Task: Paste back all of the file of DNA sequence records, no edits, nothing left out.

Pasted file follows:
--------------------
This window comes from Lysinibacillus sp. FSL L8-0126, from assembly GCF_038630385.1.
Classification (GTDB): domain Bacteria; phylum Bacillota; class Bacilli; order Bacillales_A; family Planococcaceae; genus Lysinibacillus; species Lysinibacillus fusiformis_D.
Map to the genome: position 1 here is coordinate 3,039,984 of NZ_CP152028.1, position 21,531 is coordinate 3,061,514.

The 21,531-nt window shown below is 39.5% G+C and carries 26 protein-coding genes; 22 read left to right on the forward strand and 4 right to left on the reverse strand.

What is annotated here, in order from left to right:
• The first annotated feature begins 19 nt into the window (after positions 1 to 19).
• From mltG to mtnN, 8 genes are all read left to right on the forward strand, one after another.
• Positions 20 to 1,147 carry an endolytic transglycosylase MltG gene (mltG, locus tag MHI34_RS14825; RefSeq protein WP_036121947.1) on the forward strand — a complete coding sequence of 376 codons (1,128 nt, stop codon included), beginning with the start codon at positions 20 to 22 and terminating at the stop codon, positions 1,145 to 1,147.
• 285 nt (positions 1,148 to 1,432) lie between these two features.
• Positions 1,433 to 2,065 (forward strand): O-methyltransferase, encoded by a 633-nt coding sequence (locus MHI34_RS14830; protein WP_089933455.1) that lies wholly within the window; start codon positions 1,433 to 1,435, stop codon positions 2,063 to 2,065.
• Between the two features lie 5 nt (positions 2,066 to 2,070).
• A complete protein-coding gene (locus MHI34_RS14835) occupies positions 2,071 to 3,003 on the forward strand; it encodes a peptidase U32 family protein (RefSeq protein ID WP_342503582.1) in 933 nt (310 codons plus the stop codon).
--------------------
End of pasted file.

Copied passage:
This window comes from Lysinibacillus sp. FSL L8-0126, from assembly GCF_038630385.1.
Classification (GTDB): domain Bacteria; phylum Bacillota; class Bacilli; order Bacillales_A; family Planococcaceae; genus Lysinibacillus; species Lysinibacillus fusiformis_D.
Map to the genome: position 1 here is coordinate 3,039,984 of NZ_CP152028.1, position 21,531 is coordinate 3,061,514.

The 21,531-nt window shown below is 39.5% G+C and carries 26 protein-coding genes; 22 read left to right on the forward strand and 4 right to left on the reverse strand.

What is annotated here, in order from left to right:
• The first annotated feature begins 19 nt into the window (after positions 1 to 19).
• From mltG to mtnN, 8 genes are all read left to right on the forward strand, one after another.
• Positions 20 to 1,147 carry an endolytic transglycosylase MltG gene (mltG, locus tag MHI34_RS14825; RefSeq protein WP_036121947.1) on the forward strand — a complete coding sequence of 376 codons (1,128 nt, stop codon included), beginning with the start codon at positions 20 to 22 and terminating at the stop codon, positions 1,145 to 1,147.
• 285 nt (positions 1,148 to 1,432) lie between these two features.
• Positions 1,433 to 2,065 (forward strand): O-methyltransferase, encoded by a 633-nt coding sequence (locus MHI34_RS14830; protein WP_089933455.1) that lies wholly within the window; start codon positions 1,433 to 1,435, stop codon positions 2,063 to 2,065.
• Between the two features lie 5 nt (positions 2,066 to 2,070).
• A complete protein-coding gene (locus MHI34_RS14835) occupies positions 2,071 to 3,003 on the forward strand; it encodes a peptidase U32 family protein (RefSeq protein ID WP_342503582.1) in 933 nt (310 codons plus the stop codon).